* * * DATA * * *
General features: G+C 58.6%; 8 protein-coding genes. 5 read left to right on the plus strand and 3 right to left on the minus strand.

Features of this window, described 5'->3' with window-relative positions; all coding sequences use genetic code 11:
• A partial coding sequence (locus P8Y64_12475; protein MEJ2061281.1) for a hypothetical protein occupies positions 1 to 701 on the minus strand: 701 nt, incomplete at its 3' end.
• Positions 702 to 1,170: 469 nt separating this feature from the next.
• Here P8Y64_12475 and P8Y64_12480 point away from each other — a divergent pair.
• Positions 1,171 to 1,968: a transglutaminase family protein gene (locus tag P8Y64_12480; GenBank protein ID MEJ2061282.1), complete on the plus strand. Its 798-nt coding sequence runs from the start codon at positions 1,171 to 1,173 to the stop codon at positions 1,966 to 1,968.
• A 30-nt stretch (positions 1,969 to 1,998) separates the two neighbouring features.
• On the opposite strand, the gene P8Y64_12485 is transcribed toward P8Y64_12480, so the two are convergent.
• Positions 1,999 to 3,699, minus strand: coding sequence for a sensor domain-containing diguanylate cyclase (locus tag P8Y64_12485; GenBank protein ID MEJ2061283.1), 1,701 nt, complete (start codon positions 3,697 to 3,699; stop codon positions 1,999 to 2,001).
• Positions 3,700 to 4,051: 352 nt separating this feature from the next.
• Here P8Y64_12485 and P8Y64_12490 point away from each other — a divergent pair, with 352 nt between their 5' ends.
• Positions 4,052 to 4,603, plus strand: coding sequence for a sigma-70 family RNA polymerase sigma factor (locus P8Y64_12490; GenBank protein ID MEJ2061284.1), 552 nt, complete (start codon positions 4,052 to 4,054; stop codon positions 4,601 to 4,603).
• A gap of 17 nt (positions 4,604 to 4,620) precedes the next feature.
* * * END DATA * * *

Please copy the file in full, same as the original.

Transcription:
General features: G+C 58.6%; 8 protein-coding genes. 5 read left to right on the plus strand and 3 right to left on the minus strand.

Features of this window, described 5'->3' with window-relative positions; all coding sequences use genetic code 11:
• A partial coding sequence (locus P8Y64_12475; protein MEJ2061281.1) for a hypothetical protein occupies positions 1 to 701 on the minus strand: 701 nt, incomplete at its 3' end.
• Positions 702 to 1,170: 469 nt separating this feature from the next.
• Here P8Y64_12475 and P8Y64_12480 point away from each other — a divergent pair.
• Positions 1,171 to 1,968: a transglutaminase family protein gene (locus tag P8Y64_12480; GenBank protein ID MEJ2061282.1), complete on the plus strand. Its 798-nt coding sequence runs from the start codon at positions 1,171 to 1,173 to the stop codon at positions 1,966 to 1,968.
• A 30-nt stretch (positions 1,969 to 1,998) separates the two neighbouring features.
• On the opposite strand, the gene P8Y64_12485 is transcribed toward P8Y64_12480, so the two are convergent.
• Positions 1,999 to 3,699, minus strand: coding sequence for a sensor domain-containing diguanylate cyclase (locus tag P8Y64_12485; GenBank protein ID MEJ2061283.1), 1,701 nt, complete (start codon positions 3,697 to 3,699; stop codon positions 1,999 to 2,001).
• Positions 3,700 to 4,051: 352 nt separating this feature from the next.
• Here P8Y64_12485 and P8Y64_12490 point away from each other — a divergent pair, with 352 nt between their 5' ends.
• Positions 4,052 to 4,603, plus strand: coding sequence for a sigma-70 family RNA polymerase sigma factor (locus P8Y64_12490; GenBank protein ID MEJ2061284.1), 552 nt, complete (start codon positions 4,052 to 4,054; stop codon positions 4,601 to 4,603).
• A gap of 17 nt (positions 4,604 to 4,620) precedes the next feature.